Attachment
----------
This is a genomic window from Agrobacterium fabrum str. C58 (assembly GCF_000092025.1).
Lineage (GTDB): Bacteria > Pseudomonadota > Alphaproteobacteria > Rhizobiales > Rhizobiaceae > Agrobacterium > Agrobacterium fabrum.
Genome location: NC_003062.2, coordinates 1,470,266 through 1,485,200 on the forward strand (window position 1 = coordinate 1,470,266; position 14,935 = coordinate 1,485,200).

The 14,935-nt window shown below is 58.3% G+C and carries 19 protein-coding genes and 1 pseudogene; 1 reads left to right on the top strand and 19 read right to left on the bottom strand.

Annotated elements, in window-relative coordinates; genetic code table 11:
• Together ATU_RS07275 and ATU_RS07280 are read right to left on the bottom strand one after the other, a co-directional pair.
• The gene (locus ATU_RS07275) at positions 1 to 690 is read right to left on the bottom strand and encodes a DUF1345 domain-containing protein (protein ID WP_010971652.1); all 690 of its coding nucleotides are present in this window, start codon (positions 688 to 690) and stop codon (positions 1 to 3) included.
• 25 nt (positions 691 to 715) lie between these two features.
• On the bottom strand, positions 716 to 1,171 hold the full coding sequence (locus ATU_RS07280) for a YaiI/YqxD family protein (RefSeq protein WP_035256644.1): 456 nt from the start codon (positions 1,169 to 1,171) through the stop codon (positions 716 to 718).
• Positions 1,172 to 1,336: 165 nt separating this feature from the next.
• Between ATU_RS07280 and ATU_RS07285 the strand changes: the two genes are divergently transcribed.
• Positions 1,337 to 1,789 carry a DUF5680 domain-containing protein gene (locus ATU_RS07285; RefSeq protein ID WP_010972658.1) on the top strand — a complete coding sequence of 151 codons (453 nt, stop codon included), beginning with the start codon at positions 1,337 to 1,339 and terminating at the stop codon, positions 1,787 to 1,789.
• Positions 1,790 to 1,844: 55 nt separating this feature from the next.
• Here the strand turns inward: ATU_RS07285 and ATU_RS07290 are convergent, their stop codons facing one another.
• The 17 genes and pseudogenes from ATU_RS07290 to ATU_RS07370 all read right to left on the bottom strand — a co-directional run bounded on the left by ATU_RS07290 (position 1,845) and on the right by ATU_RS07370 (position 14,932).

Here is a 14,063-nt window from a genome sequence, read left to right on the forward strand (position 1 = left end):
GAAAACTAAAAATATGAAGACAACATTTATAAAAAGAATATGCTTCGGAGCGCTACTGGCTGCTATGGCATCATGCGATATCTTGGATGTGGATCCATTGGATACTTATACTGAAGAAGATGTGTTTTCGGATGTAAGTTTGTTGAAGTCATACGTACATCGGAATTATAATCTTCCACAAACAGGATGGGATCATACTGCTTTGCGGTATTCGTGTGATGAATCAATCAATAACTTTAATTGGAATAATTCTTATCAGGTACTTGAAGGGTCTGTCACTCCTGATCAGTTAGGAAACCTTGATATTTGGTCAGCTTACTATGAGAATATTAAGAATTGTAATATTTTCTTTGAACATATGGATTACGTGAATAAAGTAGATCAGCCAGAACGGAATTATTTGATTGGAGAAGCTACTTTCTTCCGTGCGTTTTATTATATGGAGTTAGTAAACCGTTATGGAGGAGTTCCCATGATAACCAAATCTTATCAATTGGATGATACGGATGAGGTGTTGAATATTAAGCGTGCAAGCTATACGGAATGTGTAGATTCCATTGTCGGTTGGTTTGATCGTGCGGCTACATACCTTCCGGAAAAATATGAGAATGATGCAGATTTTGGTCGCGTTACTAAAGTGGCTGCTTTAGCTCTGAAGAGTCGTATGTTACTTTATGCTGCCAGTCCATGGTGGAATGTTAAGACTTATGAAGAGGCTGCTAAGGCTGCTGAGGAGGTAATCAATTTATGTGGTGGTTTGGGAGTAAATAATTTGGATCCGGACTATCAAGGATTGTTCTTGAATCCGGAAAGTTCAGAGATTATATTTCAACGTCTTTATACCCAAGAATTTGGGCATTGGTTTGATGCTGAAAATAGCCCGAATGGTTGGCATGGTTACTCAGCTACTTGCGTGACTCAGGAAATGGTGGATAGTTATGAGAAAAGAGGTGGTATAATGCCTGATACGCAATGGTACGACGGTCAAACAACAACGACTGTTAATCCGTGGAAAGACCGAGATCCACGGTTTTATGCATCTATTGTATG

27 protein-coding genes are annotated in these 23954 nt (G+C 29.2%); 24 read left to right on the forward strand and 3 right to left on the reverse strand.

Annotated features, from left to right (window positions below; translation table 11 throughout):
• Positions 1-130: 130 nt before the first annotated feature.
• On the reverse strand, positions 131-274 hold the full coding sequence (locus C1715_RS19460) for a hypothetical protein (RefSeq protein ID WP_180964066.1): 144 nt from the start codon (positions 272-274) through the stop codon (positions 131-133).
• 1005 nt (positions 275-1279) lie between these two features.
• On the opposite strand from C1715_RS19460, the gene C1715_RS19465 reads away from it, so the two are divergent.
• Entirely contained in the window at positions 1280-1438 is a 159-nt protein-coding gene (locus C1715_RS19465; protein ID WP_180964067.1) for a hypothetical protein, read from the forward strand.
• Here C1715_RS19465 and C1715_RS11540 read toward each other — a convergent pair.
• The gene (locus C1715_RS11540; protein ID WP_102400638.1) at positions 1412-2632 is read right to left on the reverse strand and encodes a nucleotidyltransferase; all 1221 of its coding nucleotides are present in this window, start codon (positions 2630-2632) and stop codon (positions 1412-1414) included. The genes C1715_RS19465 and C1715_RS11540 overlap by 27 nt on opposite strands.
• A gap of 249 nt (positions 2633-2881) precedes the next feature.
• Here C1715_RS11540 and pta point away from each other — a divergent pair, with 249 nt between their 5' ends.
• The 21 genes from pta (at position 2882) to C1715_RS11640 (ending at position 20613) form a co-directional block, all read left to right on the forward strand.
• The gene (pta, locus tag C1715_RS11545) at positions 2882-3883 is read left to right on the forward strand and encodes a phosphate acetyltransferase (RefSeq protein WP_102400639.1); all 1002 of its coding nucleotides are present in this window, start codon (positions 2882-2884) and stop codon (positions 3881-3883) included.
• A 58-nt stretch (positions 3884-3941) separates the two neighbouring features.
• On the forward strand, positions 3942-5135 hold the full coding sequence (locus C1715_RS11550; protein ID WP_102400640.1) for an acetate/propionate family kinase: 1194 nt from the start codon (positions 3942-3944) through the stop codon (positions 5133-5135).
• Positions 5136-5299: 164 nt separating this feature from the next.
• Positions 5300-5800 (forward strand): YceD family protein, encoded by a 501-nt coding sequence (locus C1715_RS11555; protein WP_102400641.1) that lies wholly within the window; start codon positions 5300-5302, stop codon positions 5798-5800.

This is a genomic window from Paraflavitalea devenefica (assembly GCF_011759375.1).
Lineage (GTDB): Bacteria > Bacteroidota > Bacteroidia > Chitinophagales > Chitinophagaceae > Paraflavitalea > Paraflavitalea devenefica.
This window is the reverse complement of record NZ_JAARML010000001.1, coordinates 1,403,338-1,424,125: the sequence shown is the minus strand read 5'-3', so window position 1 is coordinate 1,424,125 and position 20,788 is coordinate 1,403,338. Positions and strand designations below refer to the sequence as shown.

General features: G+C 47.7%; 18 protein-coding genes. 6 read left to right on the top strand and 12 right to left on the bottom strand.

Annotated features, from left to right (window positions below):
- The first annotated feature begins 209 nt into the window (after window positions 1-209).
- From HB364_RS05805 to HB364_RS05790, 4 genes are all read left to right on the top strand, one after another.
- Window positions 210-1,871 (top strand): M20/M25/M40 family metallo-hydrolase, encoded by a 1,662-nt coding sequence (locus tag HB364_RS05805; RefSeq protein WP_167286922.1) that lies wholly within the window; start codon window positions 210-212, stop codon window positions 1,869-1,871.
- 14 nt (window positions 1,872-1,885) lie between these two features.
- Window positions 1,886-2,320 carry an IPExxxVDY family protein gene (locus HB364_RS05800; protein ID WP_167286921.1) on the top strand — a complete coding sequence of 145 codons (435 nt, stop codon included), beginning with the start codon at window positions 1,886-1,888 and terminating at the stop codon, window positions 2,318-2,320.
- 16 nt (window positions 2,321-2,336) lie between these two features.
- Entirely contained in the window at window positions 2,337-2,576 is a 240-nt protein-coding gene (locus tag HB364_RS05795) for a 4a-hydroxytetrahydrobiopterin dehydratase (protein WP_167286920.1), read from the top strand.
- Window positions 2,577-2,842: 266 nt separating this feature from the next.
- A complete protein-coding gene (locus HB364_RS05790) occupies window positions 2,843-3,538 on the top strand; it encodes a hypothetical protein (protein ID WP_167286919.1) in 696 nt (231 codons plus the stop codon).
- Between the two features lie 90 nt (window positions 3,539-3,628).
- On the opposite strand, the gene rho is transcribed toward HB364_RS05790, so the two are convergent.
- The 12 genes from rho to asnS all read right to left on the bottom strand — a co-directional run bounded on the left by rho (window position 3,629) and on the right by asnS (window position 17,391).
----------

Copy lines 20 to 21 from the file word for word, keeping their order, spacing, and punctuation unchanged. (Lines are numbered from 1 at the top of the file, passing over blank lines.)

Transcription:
• Positions 1-130: 130 nt before the first annotated feature.
• On the reverse strand, positions 131-274 hold the full coding sequence (locus C1715_RS19460) for a hypothetical protein (RefSeq protein ID WP_180964066.1): 144 nt from the start codon (positions 272-274) through the stop codon (positions 131-133).